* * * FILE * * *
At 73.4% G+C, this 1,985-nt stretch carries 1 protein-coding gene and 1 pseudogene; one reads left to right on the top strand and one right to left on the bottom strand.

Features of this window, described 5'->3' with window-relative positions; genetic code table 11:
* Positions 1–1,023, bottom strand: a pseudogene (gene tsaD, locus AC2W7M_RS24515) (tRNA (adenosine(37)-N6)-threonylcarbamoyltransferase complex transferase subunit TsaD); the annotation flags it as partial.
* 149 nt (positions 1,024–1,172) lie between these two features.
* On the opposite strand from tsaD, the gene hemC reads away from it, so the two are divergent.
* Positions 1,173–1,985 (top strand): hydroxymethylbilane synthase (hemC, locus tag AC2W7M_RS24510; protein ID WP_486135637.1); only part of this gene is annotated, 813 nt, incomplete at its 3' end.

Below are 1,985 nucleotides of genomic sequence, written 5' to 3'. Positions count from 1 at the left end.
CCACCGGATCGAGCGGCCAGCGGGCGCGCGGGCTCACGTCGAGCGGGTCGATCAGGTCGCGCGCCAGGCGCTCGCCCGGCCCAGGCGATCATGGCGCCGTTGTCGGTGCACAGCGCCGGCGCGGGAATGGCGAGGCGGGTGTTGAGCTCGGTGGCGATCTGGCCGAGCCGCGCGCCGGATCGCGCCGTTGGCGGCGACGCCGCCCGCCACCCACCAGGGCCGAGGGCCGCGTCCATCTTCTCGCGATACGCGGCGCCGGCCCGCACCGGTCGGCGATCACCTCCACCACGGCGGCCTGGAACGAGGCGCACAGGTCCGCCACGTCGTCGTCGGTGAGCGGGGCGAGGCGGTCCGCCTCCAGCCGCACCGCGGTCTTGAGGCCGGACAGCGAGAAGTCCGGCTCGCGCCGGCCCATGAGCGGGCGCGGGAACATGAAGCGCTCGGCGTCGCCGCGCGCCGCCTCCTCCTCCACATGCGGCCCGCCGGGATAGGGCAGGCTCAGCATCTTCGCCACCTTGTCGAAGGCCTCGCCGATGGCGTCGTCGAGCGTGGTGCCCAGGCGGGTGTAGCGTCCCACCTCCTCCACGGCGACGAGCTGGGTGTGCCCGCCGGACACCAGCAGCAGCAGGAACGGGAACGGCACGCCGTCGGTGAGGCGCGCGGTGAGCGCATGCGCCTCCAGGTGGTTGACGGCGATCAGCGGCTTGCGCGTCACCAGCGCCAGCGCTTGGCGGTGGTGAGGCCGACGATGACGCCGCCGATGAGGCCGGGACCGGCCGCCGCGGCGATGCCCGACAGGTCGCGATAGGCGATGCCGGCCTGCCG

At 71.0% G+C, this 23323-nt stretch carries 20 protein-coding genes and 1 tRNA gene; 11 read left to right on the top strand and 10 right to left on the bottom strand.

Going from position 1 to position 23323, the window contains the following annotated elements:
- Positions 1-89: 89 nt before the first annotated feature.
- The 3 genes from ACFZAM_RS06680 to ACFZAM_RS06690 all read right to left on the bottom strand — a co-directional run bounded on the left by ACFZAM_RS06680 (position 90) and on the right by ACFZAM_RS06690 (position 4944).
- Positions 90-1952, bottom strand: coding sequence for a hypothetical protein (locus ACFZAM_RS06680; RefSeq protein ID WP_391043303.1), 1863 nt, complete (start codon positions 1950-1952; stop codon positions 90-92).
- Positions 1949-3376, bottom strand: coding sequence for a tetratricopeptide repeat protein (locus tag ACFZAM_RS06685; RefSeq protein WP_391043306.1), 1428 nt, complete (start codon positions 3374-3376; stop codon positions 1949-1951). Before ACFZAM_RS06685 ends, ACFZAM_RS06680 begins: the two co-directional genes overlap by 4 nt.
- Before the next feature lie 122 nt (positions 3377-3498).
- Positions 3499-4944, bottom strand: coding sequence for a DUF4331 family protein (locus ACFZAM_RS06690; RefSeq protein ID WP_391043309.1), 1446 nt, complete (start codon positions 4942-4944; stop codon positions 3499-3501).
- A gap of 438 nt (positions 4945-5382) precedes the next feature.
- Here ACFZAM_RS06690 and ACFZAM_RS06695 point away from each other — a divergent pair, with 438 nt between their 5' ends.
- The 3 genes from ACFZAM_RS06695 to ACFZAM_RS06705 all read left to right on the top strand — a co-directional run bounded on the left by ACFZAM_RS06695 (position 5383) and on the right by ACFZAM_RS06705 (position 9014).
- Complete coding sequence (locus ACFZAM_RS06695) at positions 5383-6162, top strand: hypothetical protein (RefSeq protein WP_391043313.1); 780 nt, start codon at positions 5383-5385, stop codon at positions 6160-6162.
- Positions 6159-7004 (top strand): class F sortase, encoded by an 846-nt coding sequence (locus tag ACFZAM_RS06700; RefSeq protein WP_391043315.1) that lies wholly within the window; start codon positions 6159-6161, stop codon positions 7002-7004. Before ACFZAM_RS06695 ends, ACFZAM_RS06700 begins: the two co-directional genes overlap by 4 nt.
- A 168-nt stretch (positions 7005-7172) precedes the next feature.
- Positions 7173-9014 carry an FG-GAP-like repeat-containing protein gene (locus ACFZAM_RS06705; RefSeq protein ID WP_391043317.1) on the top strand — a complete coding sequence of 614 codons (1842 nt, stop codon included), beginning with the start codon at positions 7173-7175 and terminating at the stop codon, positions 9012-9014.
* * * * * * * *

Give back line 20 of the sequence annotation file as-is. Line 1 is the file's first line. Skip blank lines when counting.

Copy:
- Complete coding sequence (locus ACFZAM_RS06695) at positions 5383-6162, top strand: hypothetical protein (RefSeq protein WP_391043313.1); 780 nt, start codon at positions 5383-5385, stop codon at positions 6160-6162.